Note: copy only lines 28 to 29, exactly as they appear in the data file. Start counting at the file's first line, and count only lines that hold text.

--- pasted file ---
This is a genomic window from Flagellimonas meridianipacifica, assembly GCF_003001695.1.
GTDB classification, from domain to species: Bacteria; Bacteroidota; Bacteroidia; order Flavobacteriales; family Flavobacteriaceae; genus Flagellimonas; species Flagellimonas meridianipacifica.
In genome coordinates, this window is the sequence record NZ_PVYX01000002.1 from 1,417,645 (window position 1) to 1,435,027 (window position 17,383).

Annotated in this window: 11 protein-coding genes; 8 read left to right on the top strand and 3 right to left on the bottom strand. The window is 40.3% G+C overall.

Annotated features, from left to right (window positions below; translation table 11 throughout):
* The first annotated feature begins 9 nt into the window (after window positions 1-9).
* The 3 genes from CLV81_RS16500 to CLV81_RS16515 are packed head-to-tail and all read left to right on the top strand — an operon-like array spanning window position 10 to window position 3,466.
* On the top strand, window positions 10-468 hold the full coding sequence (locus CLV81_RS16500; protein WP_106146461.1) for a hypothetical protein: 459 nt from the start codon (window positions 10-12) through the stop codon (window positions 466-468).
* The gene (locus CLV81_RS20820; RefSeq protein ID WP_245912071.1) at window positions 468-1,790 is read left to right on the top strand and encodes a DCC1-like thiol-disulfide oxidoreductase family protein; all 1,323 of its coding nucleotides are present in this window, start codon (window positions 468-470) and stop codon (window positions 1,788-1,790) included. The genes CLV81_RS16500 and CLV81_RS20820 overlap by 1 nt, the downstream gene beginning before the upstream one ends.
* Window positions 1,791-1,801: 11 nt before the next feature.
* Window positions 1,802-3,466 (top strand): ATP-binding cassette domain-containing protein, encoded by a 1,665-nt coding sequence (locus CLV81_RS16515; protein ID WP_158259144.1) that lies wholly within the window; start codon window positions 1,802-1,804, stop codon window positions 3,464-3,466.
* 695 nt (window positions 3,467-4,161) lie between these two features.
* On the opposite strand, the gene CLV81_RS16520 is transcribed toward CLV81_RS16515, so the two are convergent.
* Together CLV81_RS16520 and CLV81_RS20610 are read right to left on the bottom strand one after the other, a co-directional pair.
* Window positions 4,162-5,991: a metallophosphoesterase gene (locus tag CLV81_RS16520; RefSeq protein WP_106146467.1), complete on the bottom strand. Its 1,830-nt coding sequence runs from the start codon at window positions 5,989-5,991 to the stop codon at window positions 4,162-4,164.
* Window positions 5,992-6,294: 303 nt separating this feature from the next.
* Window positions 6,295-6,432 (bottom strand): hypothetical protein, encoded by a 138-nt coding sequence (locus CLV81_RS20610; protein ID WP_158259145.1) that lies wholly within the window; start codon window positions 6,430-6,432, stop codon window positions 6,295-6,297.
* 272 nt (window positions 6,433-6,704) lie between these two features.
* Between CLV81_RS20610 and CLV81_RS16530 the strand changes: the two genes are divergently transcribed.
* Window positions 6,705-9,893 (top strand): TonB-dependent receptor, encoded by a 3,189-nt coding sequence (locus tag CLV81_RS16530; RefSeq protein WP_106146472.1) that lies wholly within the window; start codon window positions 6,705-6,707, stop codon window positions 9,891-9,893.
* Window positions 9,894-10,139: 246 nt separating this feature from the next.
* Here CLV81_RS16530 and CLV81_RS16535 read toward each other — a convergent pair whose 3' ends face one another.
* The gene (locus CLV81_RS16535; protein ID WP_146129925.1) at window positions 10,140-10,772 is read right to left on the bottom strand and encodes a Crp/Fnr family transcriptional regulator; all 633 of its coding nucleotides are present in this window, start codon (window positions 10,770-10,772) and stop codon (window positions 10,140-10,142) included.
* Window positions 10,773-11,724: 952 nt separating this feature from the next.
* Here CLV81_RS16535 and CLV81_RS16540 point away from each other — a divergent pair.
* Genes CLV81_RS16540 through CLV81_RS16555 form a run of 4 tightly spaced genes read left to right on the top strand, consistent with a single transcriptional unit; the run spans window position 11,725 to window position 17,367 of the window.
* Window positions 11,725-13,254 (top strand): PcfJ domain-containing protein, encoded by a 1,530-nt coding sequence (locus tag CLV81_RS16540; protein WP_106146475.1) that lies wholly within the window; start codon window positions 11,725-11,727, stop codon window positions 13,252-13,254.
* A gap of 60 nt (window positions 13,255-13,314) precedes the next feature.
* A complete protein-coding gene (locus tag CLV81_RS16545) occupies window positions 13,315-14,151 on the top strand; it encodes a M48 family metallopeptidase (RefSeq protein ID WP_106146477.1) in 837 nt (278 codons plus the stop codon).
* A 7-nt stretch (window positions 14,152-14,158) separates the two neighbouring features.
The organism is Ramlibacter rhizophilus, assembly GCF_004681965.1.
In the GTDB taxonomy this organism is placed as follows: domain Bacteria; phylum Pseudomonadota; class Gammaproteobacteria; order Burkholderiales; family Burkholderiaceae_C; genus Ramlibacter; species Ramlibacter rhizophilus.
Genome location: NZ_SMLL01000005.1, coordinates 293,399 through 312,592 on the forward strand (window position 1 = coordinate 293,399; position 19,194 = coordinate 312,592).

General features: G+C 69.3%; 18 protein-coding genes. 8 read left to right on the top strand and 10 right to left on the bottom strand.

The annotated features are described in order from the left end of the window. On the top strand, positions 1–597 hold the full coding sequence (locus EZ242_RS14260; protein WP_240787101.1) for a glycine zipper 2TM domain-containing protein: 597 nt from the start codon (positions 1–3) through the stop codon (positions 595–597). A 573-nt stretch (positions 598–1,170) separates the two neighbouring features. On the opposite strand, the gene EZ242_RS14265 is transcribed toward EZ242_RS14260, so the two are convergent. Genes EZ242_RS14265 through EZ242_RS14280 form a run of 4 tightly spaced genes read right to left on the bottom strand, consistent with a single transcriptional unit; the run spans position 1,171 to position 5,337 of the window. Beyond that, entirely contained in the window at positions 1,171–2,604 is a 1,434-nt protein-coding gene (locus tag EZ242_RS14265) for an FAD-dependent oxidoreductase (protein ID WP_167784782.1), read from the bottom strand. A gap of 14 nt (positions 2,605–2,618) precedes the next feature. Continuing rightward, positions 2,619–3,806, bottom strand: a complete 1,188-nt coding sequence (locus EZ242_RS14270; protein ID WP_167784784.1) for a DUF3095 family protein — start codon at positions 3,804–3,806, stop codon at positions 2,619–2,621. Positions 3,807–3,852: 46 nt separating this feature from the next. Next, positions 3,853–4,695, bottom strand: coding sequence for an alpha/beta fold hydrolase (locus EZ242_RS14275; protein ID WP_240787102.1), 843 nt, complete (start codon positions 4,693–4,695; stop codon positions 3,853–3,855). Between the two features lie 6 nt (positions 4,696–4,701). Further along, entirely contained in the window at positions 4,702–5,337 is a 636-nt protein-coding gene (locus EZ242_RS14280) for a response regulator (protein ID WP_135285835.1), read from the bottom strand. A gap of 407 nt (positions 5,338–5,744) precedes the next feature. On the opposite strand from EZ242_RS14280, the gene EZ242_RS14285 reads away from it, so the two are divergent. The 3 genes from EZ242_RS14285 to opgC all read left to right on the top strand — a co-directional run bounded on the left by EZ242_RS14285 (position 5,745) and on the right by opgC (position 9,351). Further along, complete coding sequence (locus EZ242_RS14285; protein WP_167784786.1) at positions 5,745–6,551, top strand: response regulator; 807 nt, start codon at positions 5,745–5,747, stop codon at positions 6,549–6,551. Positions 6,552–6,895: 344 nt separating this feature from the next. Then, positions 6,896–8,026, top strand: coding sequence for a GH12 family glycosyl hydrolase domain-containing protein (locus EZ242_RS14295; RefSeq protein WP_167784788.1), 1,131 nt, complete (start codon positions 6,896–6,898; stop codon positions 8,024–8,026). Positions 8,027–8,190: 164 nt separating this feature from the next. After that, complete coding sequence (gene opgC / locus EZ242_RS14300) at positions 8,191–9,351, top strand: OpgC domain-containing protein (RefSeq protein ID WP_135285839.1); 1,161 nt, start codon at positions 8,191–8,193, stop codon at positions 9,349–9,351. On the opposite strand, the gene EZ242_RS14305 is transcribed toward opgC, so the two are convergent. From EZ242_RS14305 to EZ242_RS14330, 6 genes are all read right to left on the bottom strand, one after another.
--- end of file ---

* A gap of 60 nt (window positions 13,255-13,314) precedes the next feature.
* A complete protein-coding gene (locus tag CLV81_RS16545) occupies window positions 13,315-14,151 on the top strand; it encodes a M48 family metallopeptidase (RefSeq protein ID WP_106146477.1) in 837 nt (278 codons plus the stop codon).